Recently I’ve been thinking about the power of perseverance. It’s quite remarkable what happens when you don’t give up. A good percentage of success is left to whoever can stick it out the longest.

Now, that’s not to say that there’s not a time to call it. Like Willie Nelson says “You’ve got to know when to hold ’em, know when to fold ’em,” but that’s not what I’m talking about today.


“Many of life’s failures ar people who did not realize how close they were to success when they gave up.” -Thomas Edison

I’ve come to realize how much perseverance contributes to success. Stick-to-itiveness, as Thomas Edison calls it, is essential to achieving anything worthwhile.

A good example of this is how I got to be a 5th degree black belt. Someone asked me once how I did it, and after thinking about it, I answered “I just kept showing up.”

Simple, but not easy. I showed up when I was tired, bruised. Hell, I even showed up broken!

Master Sardinas, Grandmaster Kim, and Master Douglas

Here I am with my first teacher, Master Brian Douglas, Grandmaster Suk Jun Kim and a broken wrist in 1999.

I broke my wrist just after moving to NYC and couldn’t wait to start my Taekwon-Do training again.  GM Kim eventually allowed it. I was in class when the instructor leading warm up called for push-ups. I figured I’d be excused because of my injury, so I sat back on my heels, which was the most respectful thing I could think of at the time. GM Kim looked in and called out “one-handed push-ups!” I asked “Sir?” He said “You heard me.” “Yes, sir!” And then I proceeded to figure out how to do one-handed push-ups for the first, and not the last time.

Perseverance is one of the tenets of Taekwon-Do (The rest are Courtesy, Integrity, Self-Control, and Indomitable Spirit.) and Grandmaster Kim illustrated the perseverance it takes to become a black belt by asking us to recall how many people were white belts with us when we first started our training and how many were still training now. How many people tested for (first degree) black belt with us and how many of those reached second degree, and so on. In my case, as for most, there were none. I am grateful to have had the opportunity to train myself in stick-to-itiveness for nearly 20 years and credit it for my ability to produce results.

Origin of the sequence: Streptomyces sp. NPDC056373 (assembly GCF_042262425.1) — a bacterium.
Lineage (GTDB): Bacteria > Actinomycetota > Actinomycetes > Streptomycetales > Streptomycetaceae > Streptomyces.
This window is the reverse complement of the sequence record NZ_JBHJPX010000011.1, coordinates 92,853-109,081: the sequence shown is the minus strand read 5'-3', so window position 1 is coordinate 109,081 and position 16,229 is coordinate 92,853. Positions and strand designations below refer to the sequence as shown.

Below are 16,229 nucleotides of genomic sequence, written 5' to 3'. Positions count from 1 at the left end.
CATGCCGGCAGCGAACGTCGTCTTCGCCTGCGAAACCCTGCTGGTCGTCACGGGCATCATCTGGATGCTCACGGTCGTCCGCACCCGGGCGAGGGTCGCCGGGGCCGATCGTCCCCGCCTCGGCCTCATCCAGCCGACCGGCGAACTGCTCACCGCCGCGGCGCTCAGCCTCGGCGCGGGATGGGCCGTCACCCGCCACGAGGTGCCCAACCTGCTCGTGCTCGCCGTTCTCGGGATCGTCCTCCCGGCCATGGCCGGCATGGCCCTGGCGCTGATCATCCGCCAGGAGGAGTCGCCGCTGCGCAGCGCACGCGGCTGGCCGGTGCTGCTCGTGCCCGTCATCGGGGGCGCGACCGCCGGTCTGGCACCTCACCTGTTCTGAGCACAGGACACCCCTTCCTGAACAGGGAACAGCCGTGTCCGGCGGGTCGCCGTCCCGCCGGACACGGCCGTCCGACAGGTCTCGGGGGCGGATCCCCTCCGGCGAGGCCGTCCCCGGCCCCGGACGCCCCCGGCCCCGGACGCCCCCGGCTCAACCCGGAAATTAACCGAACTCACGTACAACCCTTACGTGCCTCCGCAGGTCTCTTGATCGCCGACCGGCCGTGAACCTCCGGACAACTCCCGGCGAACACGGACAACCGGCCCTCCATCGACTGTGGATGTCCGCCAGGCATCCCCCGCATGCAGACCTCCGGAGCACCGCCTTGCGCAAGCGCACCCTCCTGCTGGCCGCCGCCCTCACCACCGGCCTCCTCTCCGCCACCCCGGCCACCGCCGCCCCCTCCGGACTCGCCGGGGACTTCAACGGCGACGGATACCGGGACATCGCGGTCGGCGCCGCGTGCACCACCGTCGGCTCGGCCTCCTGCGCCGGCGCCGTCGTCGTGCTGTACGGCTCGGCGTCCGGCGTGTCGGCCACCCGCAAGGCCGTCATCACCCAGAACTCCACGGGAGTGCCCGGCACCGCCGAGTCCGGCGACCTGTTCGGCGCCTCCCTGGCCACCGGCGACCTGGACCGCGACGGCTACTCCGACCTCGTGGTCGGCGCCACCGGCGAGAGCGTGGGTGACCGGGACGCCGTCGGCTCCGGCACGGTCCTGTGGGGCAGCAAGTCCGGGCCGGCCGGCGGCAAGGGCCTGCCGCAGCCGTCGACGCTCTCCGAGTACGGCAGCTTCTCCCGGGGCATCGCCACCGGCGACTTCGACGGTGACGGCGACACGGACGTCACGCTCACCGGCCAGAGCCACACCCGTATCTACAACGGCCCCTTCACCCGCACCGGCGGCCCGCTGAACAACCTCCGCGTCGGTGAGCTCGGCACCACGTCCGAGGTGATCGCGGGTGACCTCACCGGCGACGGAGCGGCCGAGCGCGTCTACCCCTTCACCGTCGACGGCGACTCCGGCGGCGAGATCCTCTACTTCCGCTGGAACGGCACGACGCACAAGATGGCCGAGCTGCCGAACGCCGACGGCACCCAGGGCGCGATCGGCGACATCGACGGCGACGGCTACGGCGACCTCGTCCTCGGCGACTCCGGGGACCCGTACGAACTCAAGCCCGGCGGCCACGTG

It’s tempting to give up, to quit early, to call it a day while there’s still day left. That’s normal and will give you normal results. But if you want the good stuff, you have to persevere. Push through that time when you’re tired and wanna quit. I can empathize. Starting a new business (or anything new) is rife with opportunities to practice perseverance. There’s some task in front of you that is taking way too long. It involves way too much detail. You’ve worked on it long and hard and it’s still not done. The thought crosses your mind to put it away and try again tomorrow. Don’t do it! Tomorrow will come with it’s own challenges and you’ve already done the heavy lifting on this project, haven’t you? Persevere. Push through. Sure, take a break, breathe. Refocus yourself on your goal and get it done. You’ll thank yourself in the end, not just for getting it done, but who you got to be in doing it.

And don’t kill yourself. “It does not matter how slowly you go, so long as you do not stop.” -Confucius